TATE Alan Charles Richmond of The Haven Wimborne-road Bournemouth lieutenant R.A.F. died 2 May 1918 in France Administration (limited) London 27 March to Zaidee Tate (wife of Alan Edmondson Tate C.M.G.) attorney of the said Alan Edmondson Tate. Effects £138 14s. 9d.

STONYHURST WAR RECORD: A MEMORIAL OF THE PART TAKEN BY STONYHURST MEN IN THE GREAT WAR, by The Rev. Francis Irwin, S.J., late C.F. Assisted by Captain Cecil Chichester-Constable, M.C. (1927)

MEMOIRS

Lieut. ALAN C.R. TATE, Royal Air Force.

Lieut. Alan C.R. Tate, R.A.F., was killed on May 2nd, 1918, whilst on offensive patrol, at the age of 22. One of his brother pilots saw him suddenly take a vertical dive from a height of 7,000 feet, and just before reaching the ground the machine turned over on its back and flew for a few seconds upside down. It then struck the ground, killing the pilot. This was near Bermicourt, N. of St. Pol.

Born in 1895, he was the elder son of Colonel Alan E. Tate, C.S.I., C.M.G., R.A.M.C., and of Mrs. Tate, of the Villa Moderne, Monte Carlo. Until he was 14 Alan was educated at Mr. Radcliffe’s Preparatory School, at East Grinstead. He then went to Charterhouse, only failing to secure a scholarship by a few marks. He was doing very well at the school, and was just about to get his remove into the Upper School, at the age of 15, when he met with a serious accident, fracturing his thigh, and becoming permanently lame in consequence. His father then had him out in India for a year, when he travelled with him in the Northern Provinces. Gradually he recovered health and movement in the injured limb. On his return to England he worked with a private tutor, and matriculated at the London University. He joined the Philosophers at Stonyhurst on October 1st, 1913, and remained until the outbreak of the war. While at Stonyhurst he impressed all who had anything to do with him by his charming character. He was a keen fisherman. As his lameness prevented him from joining the Army, he at first did an estate clerk’s work for a short period, thus, as he wrote, “freeing him to join the Army.” But he could not rest until he himself was employed in some direct war work, and he very soon proceeded to France, where he served for a year under the Croix Rouge, as an orderly at the Urgency Cases Hospital at Revigny.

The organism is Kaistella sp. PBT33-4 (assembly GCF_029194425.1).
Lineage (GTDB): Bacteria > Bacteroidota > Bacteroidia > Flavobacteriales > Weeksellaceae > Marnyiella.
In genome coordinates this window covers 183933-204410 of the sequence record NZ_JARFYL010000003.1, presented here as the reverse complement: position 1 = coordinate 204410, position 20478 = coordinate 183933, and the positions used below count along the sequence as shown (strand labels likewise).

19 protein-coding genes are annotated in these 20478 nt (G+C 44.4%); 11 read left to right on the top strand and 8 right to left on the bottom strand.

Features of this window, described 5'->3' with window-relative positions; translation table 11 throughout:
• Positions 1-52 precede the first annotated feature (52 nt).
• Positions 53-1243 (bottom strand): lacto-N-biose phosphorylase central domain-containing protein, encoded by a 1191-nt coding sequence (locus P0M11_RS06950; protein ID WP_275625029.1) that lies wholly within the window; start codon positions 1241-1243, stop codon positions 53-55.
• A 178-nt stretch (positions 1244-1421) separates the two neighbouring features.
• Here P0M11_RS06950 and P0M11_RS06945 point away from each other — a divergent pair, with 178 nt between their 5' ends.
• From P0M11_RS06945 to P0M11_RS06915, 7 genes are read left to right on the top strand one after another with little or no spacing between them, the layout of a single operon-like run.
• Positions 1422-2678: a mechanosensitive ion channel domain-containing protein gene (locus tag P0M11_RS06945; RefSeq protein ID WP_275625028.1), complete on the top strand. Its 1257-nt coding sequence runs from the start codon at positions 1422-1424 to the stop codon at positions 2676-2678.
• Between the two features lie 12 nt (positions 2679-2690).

He ultimately succeeded in entering the Royal Flying Corps as a Cadet in June, 1917. He obtained his commission on October 21st, graduated as a Pilot early in 1918, and joined a scouting squadron in France in March.

His Flight Commander wrote: Of him I would say this, that early in the battle he distinguished himself, when he had to land near the line and lend his services to the infantry. He would have done great things if he had been spared. He was a charming fellow to live with, and one of the greatest assets to the squadron. Men, as well as brother officers, had the warmest feelings for him.

A brother officer added: Your son was very courageous, and always most cheerful under trying circumstances. Although with us a comparatively short time, he had become a great favourite with his brother officers.

He was buried in the military cemetery at St. Pol, on May 4th, 1918. In the absence of the Catholic Chaplain, the burial service was performed by the Church of England Chaplain.

Although he was here but for one scholastic year, Alan loved Stonyhurst, and one of the last things he told his sister was to be sure to send news to the ‘Stonyhurst Magazine’ in case he should be killed.

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Zaidee Tate

Zaidee Tate

Zaidee Tate, née White, the mother of Lieutenant Alan Charles Richmond Tate

Courtesy of Stevan Alcock

Alan Edmondson Tate

Alan Edmondson Tate

Alan Edmondson Tate the father of Lieutenant Alan Charles Richmond Tate

Courtesy of Stevan Alcock

Lieutenant Alan Charles Richmond Tate

Lieutenant Alan Charles Richmond Tate

Courtesy of Stonyhurst College